No one who has ever hunted the country around Lander will deny that. The mountains and prairies support more wild game—deer, elk, moose, bear and sheep as well as antelope—than any other sector of the U.S. Some of the finest fly-fishing streams in the state flow through its valleys, and its higher mountain streams and hidden lakes offer the kind of fishing anglers dream of. But of all the native riches, none is so bountiful as the fleet-footed antelope that prance upon its prairies.
The American pronghorn, Antilocapra americana (American goat-antelope), is technically not an antelope at all, but the misnomer is past correcting at this late date. It is a separate species, more closely related to the goat family than to the true antelope. The sole survivor of the Antilocapridae family that flourished in the Miocene and Pliocene Epochs, it is the only mammal in the world with pronged or branched horns.
The pronghorn is smaller than a deer, standing about three feet at the shoulder and weighing around 100 pounds, and much more dramatically marked than any other native species. Its cinnamon-buff coat is set off by bright splashes of white on its belly, throat and rump and accentuated by bold slashes of black on its face and cars. But beneath this fancy facade is an animal of extraordinary speed and stamina, capable of maintaining a pace in excess of 30 mph for as much as five miles and of reaching flat-out bursts of 60 mph.
At one time an estimated 50 million antelope roamed the plains from Illinois to the Pacific and from the Canadian prairies south to Mexico. By the late 1800s these multitudes had been so reduced by wholesale market hunting and the scourges of disease and decimated range that fewer than 20,000 animals carried over into this century.
During the next three decades conservationists worked frantically to strengthen the antelope's fragile grip on survival—establishing and enforcing laws for its protection, setting aside reserves and sanctuaries, refurbishing ranges, translocating herds and winter feeding.
By the early '40s several states had pronghorn populations promising enough to warrant carefully controlled hunting. Today there are some 500,000 antelope on the ranges of the West and the pronghorn is outranked only by the deer as the nation's most heavily hunted big-game animal.
The antelope gives the impression of being an easy mark. Unlike most big game, it makes no effort to conceal itself as it gambols across the open plains, but this is a hoax. The antelope may act unsuspecting—it is entitled to sonic sport, too—but only as long as the hunter is out of range. Add the fact that antelope normally travel in herds, which means many sets of sharp eyes alert for danger.
There is a tendency, because there is so little against which to gauge an antelope's size in such open terrain, to miscalculate range. The excuses for such misses are often as wild as the shots, and over the years those offered by one-shotters have become classics.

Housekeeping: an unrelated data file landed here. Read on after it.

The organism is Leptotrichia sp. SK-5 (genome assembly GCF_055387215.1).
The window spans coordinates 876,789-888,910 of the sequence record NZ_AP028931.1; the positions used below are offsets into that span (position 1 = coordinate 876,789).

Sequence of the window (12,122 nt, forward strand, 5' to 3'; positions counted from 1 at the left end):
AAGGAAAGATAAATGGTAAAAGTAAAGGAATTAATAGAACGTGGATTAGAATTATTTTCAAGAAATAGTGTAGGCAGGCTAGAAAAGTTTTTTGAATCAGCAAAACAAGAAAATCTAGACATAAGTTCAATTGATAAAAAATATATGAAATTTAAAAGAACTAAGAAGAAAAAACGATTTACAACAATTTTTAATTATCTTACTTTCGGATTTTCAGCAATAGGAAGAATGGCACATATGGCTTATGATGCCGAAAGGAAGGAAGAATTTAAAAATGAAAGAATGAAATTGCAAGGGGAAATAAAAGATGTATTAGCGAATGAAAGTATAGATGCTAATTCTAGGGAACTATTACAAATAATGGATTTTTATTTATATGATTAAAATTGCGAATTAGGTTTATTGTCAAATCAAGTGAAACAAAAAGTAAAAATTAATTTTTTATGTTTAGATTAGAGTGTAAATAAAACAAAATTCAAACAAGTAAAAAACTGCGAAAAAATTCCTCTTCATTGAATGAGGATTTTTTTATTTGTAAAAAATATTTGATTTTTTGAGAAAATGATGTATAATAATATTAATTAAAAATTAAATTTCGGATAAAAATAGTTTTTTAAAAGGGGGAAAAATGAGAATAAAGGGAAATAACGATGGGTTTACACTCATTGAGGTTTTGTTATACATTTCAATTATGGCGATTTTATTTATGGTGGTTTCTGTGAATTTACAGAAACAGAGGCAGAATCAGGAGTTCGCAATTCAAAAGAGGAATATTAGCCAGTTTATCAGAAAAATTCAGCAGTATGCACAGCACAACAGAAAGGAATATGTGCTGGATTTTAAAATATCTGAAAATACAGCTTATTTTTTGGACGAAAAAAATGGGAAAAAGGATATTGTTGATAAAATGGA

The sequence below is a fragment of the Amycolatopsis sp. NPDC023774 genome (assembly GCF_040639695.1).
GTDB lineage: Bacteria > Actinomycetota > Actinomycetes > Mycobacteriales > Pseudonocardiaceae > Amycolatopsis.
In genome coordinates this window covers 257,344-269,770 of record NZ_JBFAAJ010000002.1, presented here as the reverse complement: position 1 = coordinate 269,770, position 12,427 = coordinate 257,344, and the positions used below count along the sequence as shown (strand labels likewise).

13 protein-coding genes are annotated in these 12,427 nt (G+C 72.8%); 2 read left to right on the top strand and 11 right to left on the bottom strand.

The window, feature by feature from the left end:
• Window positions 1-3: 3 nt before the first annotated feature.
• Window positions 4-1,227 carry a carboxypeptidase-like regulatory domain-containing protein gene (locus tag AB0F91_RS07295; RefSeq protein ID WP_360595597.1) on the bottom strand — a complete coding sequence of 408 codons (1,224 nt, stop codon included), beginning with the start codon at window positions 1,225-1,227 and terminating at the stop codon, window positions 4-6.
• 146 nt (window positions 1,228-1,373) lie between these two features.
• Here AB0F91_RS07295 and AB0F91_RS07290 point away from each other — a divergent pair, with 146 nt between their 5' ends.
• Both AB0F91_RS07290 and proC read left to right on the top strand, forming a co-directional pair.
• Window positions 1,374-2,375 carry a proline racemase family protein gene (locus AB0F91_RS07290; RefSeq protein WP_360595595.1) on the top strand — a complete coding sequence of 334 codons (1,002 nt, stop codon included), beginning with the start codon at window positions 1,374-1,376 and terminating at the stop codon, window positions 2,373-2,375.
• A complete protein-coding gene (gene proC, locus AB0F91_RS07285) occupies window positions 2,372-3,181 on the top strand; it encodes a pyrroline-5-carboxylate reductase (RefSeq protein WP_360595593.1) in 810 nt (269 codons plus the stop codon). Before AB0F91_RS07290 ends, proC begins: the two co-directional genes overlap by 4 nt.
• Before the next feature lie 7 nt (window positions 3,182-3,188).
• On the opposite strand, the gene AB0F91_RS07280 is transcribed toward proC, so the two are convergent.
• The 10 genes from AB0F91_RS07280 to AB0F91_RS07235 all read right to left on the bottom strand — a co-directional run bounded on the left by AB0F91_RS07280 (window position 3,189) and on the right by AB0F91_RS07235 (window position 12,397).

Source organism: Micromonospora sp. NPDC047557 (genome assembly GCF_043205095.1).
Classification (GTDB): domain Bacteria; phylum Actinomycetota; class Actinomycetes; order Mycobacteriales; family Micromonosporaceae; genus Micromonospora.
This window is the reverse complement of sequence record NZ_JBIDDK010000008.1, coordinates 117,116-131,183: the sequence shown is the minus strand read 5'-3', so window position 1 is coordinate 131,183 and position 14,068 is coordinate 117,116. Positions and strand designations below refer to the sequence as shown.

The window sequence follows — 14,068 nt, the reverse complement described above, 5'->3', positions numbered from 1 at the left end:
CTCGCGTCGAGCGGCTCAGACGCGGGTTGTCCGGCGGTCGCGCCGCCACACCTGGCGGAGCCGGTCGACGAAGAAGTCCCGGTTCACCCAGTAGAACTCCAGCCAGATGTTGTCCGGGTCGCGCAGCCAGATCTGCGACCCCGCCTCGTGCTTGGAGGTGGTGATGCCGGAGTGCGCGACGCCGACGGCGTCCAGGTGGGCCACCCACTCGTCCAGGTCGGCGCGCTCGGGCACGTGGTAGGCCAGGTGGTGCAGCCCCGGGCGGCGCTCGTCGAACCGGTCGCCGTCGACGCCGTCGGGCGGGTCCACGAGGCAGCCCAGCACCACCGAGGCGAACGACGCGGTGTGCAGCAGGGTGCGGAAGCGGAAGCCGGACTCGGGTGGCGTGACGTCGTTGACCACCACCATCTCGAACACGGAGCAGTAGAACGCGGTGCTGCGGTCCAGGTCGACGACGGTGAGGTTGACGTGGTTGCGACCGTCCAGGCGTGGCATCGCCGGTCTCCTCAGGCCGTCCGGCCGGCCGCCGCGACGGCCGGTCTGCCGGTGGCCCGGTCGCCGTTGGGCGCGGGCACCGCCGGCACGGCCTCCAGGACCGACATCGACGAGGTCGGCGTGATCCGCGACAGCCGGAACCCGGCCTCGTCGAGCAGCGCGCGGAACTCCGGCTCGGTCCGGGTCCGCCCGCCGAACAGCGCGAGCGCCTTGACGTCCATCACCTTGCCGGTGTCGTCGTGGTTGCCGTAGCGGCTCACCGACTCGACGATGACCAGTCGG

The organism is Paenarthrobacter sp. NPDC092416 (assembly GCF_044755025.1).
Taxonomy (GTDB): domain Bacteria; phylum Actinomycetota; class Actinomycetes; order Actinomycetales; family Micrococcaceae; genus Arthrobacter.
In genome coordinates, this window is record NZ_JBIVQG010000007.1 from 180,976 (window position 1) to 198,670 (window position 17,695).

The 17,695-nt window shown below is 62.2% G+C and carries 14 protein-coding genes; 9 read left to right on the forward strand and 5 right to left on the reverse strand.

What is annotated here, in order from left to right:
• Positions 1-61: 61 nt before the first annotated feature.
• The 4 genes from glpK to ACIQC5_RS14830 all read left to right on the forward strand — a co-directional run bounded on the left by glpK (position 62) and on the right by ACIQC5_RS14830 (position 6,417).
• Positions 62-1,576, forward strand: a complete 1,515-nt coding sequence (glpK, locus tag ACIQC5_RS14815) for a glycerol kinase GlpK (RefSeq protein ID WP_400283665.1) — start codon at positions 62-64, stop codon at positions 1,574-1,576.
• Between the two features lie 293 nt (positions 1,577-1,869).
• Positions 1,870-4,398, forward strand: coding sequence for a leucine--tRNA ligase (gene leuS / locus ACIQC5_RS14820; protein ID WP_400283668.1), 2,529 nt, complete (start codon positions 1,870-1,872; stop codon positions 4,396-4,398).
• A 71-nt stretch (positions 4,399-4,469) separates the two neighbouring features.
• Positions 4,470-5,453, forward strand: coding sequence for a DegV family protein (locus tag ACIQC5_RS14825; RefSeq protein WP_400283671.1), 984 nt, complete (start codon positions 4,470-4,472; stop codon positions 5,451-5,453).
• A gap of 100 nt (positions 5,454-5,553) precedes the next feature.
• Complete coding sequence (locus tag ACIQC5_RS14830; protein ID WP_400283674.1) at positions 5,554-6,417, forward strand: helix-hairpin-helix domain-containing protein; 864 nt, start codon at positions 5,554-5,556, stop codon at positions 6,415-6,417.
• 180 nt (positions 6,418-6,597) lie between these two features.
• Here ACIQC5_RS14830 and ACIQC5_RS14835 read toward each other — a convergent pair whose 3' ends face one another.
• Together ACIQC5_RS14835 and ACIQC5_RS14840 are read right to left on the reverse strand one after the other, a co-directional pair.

Back in the '40s Louisiana's Governor Jimmie Davis explained that he was aiming at the left eye of an antelope when, just as he squeezed the trigger, he noticed that the animal's left eye was missing. His bullet, claimed the governor, passed right through the hole and out the other side, leaving the antelope unharmed. Illinois' former Governor Otto Kerner said that the buck he encountered on the prairie was so astonished to see a Democrat that it froze, thus giving Colorado's Governor John Love, a Republican, an easy shot.
Of the many teams that have participated at Lander, no single group has been harder pressed for alibis than the astronauts, who have fielded teams since 1966. Only Wally Schirra, who competed on the Wyoming team in 1964, even came close to scoring. His bullet nicked an antelope in the hoof, giving it an unsolicited hot foot and a rocket start toward the Montana border. Schirra's story was that the animal lifted its foot to scratch its shoulder just as he fired, but this was no more credible than Deke Slayton's claim that his rifle fired before he did. Gordon Cooper, who cited inadequate target shooting opportunities on the moon, hoped that the notoriously poor performances of astronauts vs. antelope "might convince NASA that we need more time for hunting and fishing."
Either NASA was convinced or this year's astronaut team had some prehunt practice, because James Lovell, Joe Engle and Jack Swigert were all on target. For the first time in seven years the astronauts not only scored but won. All three spacemen made perfect one-shots to win the contest and the acclaim.
Governor Winfield Dunn, with an edge of five minutes, broke a tie for second place between his Tennessee team and the International Team, each of which had two antelope. A new category this year, the Voice of the Sportsmen team, consisting of three outdoors writers, downed a single antelope to take fourth place. Governor Stan Hathaway's Wyoming team and Governor Love's Colorado team tied for last place. Each scored zero.
"After all," the governors explained, "as co-hosts, it was the only polite thing to do."